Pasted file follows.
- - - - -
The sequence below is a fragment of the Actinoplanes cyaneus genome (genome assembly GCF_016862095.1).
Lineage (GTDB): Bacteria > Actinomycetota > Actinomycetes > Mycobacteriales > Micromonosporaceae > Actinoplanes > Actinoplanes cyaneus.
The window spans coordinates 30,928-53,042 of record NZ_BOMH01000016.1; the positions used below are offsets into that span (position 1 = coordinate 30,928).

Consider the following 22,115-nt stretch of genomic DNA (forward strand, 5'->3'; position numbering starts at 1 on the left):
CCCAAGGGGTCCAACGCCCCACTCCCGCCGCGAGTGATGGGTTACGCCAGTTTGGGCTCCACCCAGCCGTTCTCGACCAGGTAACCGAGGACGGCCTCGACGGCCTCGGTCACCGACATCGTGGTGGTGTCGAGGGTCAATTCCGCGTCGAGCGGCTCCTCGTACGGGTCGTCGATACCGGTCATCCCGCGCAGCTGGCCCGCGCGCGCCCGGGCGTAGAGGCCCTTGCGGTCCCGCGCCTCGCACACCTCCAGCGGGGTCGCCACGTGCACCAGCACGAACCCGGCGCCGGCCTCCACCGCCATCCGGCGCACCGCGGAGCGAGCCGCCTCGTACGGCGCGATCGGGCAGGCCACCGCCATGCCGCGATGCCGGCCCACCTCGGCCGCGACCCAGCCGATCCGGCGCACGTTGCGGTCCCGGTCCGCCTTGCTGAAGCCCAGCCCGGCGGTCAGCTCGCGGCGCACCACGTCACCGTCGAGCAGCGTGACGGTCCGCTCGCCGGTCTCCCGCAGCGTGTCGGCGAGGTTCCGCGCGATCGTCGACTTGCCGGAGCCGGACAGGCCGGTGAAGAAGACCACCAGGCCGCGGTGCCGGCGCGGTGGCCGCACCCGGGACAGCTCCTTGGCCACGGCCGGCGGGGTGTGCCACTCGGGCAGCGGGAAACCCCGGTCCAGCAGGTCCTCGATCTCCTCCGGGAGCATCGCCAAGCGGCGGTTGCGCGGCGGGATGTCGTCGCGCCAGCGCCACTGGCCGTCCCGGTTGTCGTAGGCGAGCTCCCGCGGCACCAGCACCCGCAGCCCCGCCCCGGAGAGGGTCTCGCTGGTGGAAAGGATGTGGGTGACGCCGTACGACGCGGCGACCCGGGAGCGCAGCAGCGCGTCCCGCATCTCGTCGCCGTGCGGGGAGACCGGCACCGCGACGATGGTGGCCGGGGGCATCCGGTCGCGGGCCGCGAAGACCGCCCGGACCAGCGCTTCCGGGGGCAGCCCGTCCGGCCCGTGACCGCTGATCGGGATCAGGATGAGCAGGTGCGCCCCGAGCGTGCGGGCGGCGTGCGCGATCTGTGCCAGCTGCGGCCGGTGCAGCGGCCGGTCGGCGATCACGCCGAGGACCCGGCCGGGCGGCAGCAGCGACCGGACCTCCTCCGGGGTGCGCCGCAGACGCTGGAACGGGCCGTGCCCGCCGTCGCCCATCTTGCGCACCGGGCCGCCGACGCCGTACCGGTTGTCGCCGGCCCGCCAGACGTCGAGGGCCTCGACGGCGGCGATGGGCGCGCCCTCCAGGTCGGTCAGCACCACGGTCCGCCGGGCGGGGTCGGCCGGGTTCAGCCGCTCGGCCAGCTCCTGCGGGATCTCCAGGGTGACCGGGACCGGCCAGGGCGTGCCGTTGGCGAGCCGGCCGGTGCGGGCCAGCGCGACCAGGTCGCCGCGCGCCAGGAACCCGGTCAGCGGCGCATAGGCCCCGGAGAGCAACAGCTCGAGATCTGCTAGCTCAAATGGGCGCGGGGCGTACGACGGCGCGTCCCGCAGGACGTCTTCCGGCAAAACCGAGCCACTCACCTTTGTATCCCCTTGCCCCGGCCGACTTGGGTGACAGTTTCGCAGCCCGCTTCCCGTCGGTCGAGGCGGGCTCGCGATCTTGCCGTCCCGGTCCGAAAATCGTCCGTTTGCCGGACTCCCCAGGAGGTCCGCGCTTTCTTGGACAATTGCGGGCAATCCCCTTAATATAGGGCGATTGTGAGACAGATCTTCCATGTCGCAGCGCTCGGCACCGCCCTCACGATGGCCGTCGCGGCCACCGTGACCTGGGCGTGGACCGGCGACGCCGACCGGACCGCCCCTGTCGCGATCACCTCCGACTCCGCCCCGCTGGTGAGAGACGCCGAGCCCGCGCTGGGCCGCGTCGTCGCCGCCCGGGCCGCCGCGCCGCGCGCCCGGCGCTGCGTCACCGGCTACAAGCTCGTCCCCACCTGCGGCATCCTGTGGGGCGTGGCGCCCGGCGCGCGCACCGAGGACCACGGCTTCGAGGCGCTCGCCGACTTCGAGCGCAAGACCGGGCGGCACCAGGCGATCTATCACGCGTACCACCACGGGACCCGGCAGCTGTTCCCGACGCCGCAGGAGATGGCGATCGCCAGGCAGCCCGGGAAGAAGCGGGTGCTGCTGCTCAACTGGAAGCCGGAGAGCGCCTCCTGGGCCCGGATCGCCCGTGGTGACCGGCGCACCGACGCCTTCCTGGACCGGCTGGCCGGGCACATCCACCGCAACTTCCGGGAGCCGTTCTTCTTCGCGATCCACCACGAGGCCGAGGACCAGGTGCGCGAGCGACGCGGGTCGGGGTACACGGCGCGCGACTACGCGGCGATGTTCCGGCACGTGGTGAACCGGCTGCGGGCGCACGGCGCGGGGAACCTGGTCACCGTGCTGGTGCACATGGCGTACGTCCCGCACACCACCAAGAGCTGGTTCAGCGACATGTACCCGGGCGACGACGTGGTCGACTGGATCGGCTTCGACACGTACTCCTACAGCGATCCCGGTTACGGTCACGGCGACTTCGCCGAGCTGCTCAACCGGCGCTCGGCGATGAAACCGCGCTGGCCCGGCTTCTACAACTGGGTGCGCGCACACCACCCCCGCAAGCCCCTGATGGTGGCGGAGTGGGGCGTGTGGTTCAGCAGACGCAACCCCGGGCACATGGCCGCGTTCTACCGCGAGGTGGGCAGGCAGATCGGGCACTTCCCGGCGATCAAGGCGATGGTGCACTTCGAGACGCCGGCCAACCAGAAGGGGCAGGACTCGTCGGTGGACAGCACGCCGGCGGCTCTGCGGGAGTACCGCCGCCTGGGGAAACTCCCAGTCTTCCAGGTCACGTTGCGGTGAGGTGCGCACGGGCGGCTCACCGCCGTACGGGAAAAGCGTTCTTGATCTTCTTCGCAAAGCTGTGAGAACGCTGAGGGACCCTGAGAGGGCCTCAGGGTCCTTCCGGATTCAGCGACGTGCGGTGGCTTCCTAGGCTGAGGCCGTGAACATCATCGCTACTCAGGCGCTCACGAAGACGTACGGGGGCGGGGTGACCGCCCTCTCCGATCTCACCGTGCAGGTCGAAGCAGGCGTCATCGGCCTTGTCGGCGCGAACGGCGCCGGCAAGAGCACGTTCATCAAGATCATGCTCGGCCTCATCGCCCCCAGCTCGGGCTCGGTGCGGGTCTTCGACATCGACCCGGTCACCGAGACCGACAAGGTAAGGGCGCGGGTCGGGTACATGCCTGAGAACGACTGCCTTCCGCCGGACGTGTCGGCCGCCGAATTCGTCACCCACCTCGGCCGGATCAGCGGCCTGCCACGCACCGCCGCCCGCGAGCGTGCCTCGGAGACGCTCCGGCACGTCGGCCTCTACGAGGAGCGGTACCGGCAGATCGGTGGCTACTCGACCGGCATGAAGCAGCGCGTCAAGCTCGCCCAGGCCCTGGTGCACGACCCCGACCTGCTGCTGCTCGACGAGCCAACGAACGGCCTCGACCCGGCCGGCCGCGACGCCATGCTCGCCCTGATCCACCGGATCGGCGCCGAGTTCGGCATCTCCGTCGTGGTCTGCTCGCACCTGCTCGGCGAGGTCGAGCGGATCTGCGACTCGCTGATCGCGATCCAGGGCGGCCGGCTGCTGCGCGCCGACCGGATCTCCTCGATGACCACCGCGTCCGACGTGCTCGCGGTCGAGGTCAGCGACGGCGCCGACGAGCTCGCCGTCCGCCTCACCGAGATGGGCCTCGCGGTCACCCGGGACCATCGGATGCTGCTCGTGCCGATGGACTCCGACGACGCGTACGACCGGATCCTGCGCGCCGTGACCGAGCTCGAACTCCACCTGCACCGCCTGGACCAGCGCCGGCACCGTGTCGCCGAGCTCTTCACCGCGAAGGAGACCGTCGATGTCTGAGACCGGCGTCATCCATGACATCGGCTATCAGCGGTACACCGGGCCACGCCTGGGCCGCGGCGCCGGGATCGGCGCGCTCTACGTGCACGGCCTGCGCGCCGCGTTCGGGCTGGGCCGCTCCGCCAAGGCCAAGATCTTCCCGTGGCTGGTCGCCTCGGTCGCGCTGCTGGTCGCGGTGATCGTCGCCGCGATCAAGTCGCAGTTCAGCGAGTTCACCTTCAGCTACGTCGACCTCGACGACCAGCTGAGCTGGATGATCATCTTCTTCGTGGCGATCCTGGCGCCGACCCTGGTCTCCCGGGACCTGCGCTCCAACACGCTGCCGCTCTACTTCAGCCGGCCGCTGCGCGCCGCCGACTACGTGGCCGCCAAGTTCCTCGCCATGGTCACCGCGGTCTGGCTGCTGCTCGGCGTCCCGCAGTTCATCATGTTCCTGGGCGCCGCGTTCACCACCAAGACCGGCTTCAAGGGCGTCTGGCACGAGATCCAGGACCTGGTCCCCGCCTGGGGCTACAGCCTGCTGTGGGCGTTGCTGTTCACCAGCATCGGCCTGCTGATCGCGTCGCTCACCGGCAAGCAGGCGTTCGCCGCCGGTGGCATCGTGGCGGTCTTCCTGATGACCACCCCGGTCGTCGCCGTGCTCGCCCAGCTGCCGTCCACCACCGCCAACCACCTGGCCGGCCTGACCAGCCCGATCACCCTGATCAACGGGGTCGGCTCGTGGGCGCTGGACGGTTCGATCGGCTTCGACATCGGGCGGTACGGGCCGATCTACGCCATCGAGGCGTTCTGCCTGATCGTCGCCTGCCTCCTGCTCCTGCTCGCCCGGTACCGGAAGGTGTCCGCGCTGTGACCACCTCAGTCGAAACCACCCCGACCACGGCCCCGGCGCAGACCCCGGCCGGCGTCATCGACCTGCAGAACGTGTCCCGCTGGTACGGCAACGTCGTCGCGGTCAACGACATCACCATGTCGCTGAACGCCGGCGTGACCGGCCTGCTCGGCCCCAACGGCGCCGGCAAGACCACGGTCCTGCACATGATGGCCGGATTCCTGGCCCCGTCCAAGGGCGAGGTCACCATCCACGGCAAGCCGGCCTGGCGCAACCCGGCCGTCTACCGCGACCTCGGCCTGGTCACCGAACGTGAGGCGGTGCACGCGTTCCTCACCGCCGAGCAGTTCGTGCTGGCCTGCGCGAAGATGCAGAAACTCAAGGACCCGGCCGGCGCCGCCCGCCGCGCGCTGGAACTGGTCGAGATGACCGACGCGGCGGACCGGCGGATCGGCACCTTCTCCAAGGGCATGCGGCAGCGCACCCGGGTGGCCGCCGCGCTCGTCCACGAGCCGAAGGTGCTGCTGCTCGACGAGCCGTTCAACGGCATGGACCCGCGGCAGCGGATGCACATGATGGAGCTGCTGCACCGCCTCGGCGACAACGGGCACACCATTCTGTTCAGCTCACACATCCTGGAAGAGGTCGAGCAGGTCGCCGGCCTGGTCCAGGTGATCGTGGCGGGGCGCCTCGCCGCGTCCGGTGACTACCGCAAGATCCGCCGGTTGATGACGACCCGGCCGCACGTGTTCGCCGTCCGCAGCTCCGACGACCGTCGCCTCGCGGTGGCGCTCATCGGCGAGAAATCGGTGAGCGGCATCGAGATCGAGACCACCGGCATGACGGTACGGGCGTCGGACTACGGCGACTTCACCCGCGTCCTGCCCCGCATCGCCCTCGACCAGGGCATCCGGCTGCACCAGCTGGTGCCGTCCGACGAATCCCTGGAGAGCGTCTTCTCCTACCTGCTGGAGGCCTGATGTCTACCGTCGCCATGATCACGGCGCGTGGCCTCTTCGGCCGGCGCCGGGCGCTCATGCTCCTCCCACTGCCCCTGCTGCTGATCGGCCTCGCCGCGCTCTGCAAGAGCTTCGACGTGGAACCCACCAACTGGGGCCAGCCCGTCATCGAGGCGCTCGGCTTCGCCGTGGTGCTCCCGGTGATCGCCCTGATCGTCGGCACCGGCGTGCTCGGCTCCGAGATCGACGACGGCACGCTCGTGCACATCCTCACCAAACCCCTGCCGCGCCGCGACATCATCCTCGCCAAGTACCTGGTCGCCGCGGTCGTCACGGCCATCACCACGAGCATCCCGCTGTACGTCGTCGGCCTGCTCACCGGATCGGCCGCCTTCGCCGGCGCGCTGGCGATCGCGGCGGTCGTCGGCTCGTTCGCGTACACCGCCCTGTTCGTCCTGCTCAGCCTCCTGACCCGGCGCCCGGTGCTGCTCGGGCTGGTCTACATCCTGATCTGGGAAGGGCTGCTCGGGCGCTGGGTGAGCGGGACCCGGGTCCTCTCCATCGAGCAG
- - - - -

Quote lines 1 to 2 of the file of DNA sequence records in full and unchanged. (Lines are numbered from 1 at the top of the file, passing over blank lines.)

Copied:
The sequence below is a fragment of the Actinoplanes cyaneus genome (genome assembly GCF_016862095.1).
Lineage (GTDB): Bacteria > Actinomycetota > Actinomycetes > Mycobacteriales > Micromonosporaceae > Actinoplanes > Actinoplanes cyaneus.